It is important for osteoarthritis patients to get exercise although they don’t always feel like it and often they really can’t manage it. The goal is to keep the joints mobile and functioning properly. Regular exercise also wards off muscle loss and may be key to managing osteoarthritis pain. Patients should consult with a physical therapist or qualified personal trainer which they would find at a good fitness centre. They will always tell them to check first with the doctor before starting a fitness program and that is good advice.

One therapy I like to use myself and to recommend to our customers is a powerful electric massage that was discovered 60 years ago and has been used all over the world in hospitals and clinics and in hundreds of thousands of private homes too. Because it aids the circulation and increases the throughput of blood in the muscle being massaged it acts as a kind of passive exercise. We have been in the health business for 14 years and mainly providing condition specific herbs and vitamin supplements but when we discovered this massage it revolutionized our business because of how quickly the benefits to customers were felt.

I have personally applied it to hundreds of people some of whom could hardly walk without extreme pain. In a 20 minute massage many have experienced amazing relief. Some have even cried as they told me it is years since they felt that good. Cycloidal Massage definitely works for at least 80% of osteoarthritis sufferers. It improves the circulation, relaxes the muscles around the joints and enhances lymphatic drainage.

There are a couple of drawbacks though. First it can be a little difficult for a person alone to treat themselves with the hand unit that I use to demonstrate the therapy. Even when there is a couple they tend to do it every day at first but eventually the partner starts to find it tiresome. Of course it loses its benefit if it is not done regularly and the benefits are cumulative if it is. At least 20 minutes three times a day is recommended.

That’s why I use Cycloidal Massage built into a rise and recline type chair. Many of my clients find it hard to get out of an ordinary chair so there are extra reasons for the rise and reline. The chair has multiple massage motors built into the electrically adjustable footstool, the seat and the back so the whole body can be treated while the client watches TV. The second drawback is the cost of course, they certainly don’t suit every budget. Unfortunately cheaper alternatives do not contain the deeply penetrating therapy that Cycloidal Massage provides. It’s probably best to take advantage of trial massage at home and then measure the benefits against the cost. Some customers who could not afford the cash price have found it is worth the 25 pounds a week or so that it costs to buy on a finance deal.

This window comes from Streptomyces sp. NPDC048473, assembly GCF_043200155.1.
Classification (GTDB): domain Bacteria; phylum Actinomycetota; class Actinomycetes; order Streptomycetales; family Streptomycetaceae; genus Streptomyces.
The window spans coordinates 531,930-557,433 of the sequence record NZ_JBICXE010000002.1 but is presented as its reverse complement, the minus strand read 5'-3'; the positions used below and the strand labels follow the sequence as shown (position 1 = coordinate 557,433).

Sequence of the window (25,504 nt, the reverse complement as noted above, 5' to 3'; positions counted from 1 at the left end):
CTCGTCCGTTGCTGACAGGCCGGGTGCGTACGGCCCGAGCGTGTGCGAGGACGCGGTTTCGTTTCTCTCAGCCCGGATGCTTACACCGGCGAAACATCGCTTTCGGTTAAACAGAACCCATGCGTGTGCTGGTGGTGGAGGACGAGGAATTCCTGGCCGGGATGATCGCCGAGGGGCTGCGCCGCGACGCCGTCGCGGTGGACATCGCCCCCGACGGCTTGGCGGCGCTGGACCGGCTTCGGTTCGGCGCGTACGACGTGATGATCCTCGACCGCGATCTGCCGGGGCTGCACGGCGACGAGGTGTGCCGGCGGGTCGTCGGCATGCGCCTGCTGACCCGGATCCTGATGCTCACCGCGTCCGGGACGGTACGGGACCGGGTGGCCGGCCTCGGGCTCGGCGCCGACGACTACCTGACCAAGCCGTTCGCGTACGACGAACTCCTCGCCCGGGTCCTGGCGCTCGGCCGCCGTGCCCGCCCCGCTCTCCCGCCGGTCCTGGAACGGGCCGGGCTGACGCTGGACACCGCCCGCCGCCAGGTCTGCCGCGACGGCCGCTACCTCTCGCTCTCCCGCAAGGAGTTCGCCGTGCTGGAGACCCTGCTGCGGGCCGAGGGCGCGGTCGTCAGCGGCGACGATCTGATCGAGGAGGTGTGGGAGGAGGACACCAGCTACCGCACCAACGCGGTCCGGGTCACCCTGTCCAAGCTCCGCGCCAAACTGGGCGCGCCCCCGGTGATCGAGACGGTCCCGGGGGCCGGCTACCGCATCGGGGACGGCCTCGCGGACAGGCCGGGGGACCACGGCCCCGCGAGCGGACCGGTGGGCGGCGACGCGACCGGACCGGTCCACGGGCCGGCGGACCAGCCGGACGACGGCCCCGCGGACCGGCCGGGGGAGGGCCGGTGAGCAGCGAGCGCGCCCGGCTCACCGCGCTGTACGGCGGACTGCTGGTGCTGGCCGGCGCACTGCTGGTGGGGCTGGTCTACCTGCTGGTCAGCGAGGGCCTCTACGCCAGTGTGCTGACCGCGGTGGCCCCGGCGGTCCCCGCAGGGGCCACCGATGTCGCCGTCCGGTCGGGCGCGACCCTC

Cycloidal Massage Therapy is available in most countries and I am sure there will be someone willing to demonstrate the benefits without obligation wherever the need arises. Certainly I have traveled the length and breadth of Northern England and Southern Scotland doing just that. Our reputation is very important to us, so we do a massage in the customers home and only if they feel a marked difference in the affected parts to we recommend a purchase.

A marked difference means greatly reduced pain or even no pain at all, together with increased functionality and movement in the affected joints.

There are lots of things a sufferer can do to help themselves at least to manage the pain of osteoarthritis. To remain dependent on the medical profession is a matter of choice but my philosophy is help yourself first, seek expert medical advice as soon as symptoms are noticed in order to maintain good health and if the problem does reach crisis level don’t just go straight for the surgery. Carefully think through alternatives, look at what others have tried successfully and try it yourself.
Robert Channings founded Aglow Health in 1992 to supply condition specific herbal remedies and vitamin supplements. The business did well and became Aglow Health UK Limited in January 2001. The supplements whilst good did not meet all the needs of our clients so we partnered with one of the worlds largest manufacturers of therapy beds and chairs becoming agents for Northern England. They have been producing Cycloidal Massage Therapy Equipment for 60 years and have been building that therapy into Electrically Operated Beds and Chairs and other therapy equipment since 1970. All our therapy beds and chairs are manufactured in the UK.